Review of local authorities’ role in housing supply

Dr Tim Brown, on behalf of CCHR and the project team contributed to the Review of local authorities’ role in housing supply.  The submission is available to download from this link.

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Independent Commission on Local Government Finance

Dr Tim Brown, on behalf of CCHR and the project team has submitted evidence to the Independent Commission on Local Government Finance.  The submission is available to download from this link.

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City Growth Commission

Dr Tim Brown on behalf of CCHR and the project team, submitted evidence to the RSA  City Growth Commission.

All evidence submitted to the commission has been published and is available from this link.

 

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Research Report Launch

The CIH launched a report today on Low Income Housing Tax Credits.  The new research was undertaken by UK housing association development director Vic O’Brien.  Dr Tim Brown attended the event.

The report is available to download from this link.

The presentation is available to download from this link.

There is also an article about the research in Inside Housing, by Carl Brown on 8 July 2014, entitled ‘US-style finance model could replace social housing grant’ which can be accessed from this link.

 

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ENHR Conference


enhrProfessor Jo Richardson and Professor Michael Oxley presented a paper at the ENHR 2014 Conference, Housing Finance workshop, entitled ‘Boosting affordable UK housing supply through conditional object incentives: can comparative studies and knowledge exchange help us learn the lessons?’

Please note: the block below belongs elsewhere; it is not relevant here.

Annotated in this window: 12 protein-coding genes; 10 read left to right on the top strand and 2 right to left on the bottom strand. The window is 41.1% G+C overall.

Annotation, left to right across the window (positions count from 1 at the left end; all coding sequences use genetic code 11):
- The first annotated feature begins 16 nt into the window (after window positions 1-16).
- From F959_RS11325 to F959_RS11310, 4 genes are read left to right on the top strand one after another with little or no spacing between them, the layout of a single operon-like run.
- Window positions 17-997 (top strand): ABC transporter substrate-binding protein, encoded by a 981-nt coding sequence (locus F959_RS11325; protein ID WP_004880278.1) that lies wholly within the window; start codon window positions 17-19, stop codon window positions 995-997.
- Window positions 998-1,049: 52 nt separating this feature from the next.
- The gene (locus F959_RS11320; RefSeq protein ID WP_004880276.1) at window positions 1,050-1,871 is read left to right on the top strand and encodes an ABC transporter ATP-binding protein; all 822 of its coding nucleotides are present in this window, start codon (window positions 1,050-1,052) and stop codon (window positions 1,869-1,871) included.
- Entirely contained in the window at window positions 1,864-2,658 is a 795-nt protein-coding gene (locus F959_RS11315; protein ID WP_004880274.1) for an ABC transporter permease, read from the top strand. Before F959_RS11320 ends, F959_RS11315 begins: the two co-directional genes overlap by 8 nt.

A copy of the paper is available from this link.

ABSTRACT

This paper will explore the potential of alternative approaches to subsidising the delivery of affordable housing in the UK. Using evidencefrom two case-study countries:France and the USA the paper will examine the value of conditional object incentives that promote the supply of affordable rented housing. The aims and the outcomes of this approach will be critically assessed for potential lesson learning with an emphasis on the capacity of such incentives to deliver value for money with respect to output and affordability. The subsidies considered will include tax reductions and tax credits as used in France and the
USA.A key aspect of the paper is an analysis of the potential benefits and the possible hazards of a comparative research approach. This will draw on a process of ‘knowledge exchange’ utilised by the authors as part of an ESRC funded project during 2013. The paper will consider whether a conditional object incentive approach might work in the UK as an alternative, or an addition, to current supply and demand side support and whether (1) policy transfer, (2) innovation and (3) diffusion of such a policy can help to boost affordable housing supply. The potential benefits of such an approach will be outlined as well as the barriers to implementation.

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Tax Reliefs Report

The Public Accounts Committee’s Third Report of Session 2014-15 includes evidence of the review on tax reliefs.

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Funding Housing and Local Growth

New pamphlet published by The Smith Institute on ‘Funding Housing and Local Growth’, available from available from this link.  It calls for tax reforms and a national investment bank.

Summary